Reconsider Policies for Registration Holds
Stop-outs frequently have financial holds barring them from registration. These can be related to library fines, parking tickets, or even student loan default. Michelau warns that this is often a critical factor in preventing stop-outs from returning to complete their degree, and advises considering adding flexibility into your policies on financial holds. Options might include offering payment plans or even waivers for minor holds. Some institutions have set a specific waiver limit; for instance, they may be willing to waive registration holds under $250 or under $500. After all, if the student returns and registers, the institution will receive more revenue from the student's tuition than from the payment of several hundred dollars in library fines.
Preliminary Transcript Evaluation
"Stop-outs shop around as they are applying to get the fastest and the most cost-effective option," Michelau warns, "and you need to make it as easy as possible for them to figure out how long it will take for them to complete their degree and what they will need to do." Often, returning adults will have earned credits at several institutions. For example, one student after stopping out may have continued to take night classes at another local institution. If there is no means for them to have their transcript evaluated prior to enrollment, they will be less able to make an informed decision whether to re-enroll at your institution. Michelau recommends a best practice of offering a preliminary transcript evaluation to prospective returning adults.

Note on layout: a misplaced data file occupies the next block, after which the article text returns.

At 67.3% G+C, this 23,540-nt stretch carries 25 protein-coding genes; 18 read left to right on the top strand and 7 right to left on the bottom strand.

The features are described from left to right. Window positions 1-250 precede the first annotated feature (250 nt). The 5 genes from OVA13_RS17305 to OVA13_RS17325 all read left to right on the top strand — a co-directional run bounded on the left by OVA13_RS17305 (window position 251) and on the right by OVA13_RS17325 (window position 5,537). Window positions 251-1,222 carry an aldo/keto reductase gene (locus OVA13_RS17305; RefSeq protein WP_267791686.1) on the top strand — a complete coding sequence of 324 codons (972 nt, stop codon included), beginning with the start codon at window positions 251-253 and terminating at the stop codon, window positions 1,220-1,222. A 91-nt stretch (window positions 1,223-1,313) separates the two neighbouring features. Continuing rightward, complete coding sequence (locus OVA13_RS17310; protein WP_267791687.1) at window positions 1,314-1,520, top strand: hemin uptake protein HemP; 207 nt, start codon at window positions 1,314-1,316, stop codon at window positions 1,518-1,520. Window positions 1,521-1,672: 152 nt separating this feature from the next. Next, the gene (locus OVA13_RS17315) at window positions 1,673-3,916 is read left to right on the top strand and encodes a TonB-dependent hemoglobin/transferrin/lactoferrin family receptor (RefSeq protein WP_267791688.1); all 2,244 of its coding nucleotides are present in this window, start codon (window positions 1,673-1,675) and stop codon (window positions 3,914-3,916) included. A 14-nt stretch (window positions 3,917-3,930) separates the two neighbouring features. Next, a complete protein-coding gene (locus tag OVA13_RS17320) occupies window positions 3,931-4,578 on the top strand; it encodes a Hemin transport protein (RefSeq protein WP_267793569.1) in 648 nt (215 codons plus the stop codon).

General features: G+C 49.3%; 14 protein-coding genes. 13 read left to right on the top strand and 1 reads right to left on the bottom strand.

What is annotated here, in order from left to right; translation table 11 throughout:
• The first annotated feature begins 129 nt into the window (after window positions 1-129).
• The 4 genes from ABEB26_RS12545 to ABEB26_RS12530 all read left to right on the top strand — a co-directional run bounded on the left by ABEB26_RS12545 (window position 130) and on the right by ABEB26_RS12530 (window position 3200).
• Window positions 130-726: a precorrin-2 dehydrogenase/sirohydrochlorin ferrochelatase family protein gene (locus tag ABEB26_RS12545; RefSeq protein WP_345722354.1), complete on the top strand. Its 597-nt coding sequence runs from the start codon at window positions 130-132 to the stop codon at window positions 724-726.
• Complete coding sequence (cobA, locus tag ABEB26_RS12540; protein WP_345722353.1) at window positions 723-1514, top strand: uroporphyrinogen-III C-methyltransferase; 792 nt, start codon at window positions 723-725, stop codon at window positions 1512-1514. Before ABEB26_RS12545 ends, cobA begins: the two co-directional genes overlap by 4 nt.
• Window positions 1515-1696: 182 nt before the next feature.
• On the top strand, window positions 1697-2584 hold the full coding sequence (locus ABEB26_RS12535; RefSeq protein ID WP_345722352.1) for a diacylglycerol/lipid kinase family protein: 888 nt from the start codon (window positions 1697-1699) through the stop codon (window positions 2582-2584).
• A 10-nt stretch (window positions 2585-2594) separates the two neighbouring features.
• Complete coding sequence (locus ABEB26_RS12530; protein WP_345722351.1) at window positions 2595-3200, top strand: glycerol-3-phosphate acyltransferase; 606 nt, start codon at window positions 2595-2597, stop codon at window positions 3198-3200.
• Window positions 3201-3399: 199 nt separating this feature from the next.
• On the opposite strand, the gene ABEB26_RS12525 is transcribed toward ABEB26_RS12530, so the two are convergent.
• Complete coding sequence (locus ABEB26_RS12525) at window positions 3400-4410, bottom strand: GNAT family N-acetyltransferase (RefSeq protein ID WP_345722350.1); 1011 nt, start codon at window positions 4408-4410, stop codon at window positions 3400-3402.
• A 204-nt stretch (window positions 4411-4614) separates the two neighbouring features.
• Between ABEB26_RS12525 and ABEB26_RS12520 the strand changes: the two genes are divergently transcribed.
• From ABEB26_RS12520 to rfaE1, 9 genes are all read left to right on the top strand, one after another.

Prior Learning Assessment
Because degree completion is competing with other commitments in the students' lives, they will want to complete quickly, and your institution's approach to prior learning assessment may be a critical factor in their decision to re-enroll. How prepared are you to invite returning students to demonstrate competencies and knowledge that they may have gained through on-the-job training or career-related educational programming? "Your PLA program is essential to helping stop-outs return and finish their degree quickly," Michelau advises, "but your program needs to be of high quality."
For practical tips on conducting prior learning assessment with rigor, read our January, 2010 Higher Ed Impact article "Techniques for Assessing Prior Learning," with guidance from Denise Hart, director of adult education and creator of the Success Program at Fairleigh Dickinson University, and author of a landmark study of prior learning assessment portfolios.
Student Services Delivery: Moving Beyond 8-5
Many returning adult students will be attending courses and visiting campus outside of normal business hours, which has implications for how you offer them student services. Particularly in this economy, it may prove too costly to expand staff and hours, so look for low-cost alternatives that still allow you to begin meeting the needs of your returning students when the physical offices are closed:
- Do your student services websites include FAQs and key resources for returning adults that they can access and download online?
- Is the website easy to navigate? Can they find the information they need quickly?
- Can you provide the email for a "concierge"?
While expanding hours into the evening in multiple offices is costly, consider the investment in making that point-of-contact person available outside of business hours. Then ensure that your campus concierge is equipped to connect returning students with the resources and offices needed, and make sure the students know that they can contact that one person and get their questions answered. The campus concierge needs to be a very visible point of contact.